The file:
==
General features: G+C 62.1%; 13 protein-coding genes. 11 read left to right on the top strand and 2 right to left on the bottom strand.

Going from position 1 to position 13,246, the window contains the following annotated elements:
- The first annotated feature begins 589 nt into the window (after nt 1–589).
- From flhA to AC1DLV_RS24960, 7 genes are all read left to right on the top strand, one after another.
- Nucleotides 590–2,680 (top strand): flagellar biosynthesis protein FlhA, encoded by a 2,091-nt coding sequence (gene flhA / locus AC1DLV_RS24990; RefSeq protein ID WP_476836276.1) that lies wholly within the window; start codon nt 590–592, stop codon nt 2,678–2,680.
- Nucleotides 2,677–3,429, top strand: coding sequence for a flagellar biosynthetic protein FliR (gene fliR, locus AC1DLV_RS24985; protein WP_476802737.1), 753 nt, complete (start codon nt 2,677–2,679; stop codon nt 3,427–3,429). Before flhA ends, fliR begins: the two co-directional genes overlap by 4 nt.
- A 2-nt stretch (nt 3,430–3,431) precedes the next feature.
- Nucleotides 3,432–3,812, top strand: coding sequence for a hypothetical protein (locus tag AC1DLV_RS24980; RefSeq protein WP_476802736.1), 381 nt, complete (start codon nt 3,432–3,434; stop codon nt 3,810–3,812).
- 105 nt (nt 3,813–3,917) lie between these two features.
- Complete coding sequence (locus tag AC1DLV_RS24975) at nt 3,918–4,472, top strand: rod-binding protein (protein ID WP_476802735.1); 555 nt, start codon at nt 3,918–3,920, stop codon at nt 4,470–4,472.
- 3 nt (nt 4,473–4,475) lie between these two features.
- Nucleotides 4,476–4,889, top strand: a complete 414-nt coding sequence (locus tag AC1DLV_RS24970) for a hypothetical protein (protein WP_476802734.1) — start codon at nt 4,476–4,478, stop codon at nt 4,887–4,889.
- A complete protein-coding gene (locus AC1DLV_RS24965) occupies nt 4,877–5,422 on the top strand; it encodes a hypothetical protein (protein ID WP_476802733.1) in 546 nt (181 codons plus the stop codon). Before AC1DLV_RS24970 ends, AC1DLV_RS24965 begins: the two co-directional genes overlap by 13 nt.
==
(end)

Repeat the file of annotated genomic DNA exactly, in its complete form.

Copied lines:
General features: G+C 62.1%; 13 protein-coding genes. 11 read left to right on the top strand and 2 right to left on the bottom strand.

Going from position 1 to position 13,246, the window contains the following annotated elements:
- The first annotated feature begins 589 nt into the window (after nt 1–589).
- From flhA to AC1DLV_RS24960, 7 genes are all read left to right on the top strand, one after another.
- Nucleotides 590–2,680 (top strand): flagellar biosynthesis protein FlhA, encoded by a 2,091-nt coding sequence (gene flhA / locus AC1DLV_RS24990; RefSeq protein ID WP_476836276.1) that lies wholly within the window; start codon nt 590–592, stop codon nt 2,678–2,680.
- Nucleotides 2,677–3,429, top strand: coding sequence for a flagellar biosynthetic protein FliR (gene fliR, locus AC1DLV_RS24985; protein WP_476802737.1), 753 nt, complete (start codon nt 2,677–2,679; stop codon nt 3,427–3,429). Before flhA ends, fliR begins: the two co-directional genes overlap by 4 nt.
- A 2-nt stretch (nt 3,430–3,431) precedes the next feature.
- Nucleotides 3,432–3,812, top strand: coding sequence for a hypothetical protein (locus tag AC1DLV_RS24980; RefSeq protein WP_476802736.1), 381 nt, complete (start codon nt 3,432–3,434; stop codon nt 3,810–3,812).
- 105 nt (nt 3,813–3,917) lie between these two features.
- Complete coding sequence (locus tag AC1DLV_RS24975) at nt 3,918–4,472, top strand: rod-binding protein (protein ID WP_476802735.1); 555 nt, start codon at nt 3,918–3,920, stop codon at nt 4,470–4,472.
- 3 nt (nt 4,473–4,475) lie between these two features.
- Nucleotides 4,476–4,889, top strand: a complete 414-nt coding sequence (locus tag AC1DLV_RS24970) for a hypothetical protein (protein WP_476802734.1) — start codon at nt 4,476–4,478, stop codon at nt 4,887–4,889.
- A complete protein-coding gene (locus AC1DLV_RS24965) occupies nt 4,877–5,422 on the top strand; it encodes a hypothetical protein (protein ID WP_476802733.1) in 546 nt (181 codons plus the stop codon). Before AC1DLV_RS24970 ends, AC1DLV_RS24965 begins: the two co-directional genes overlap by 13 nt.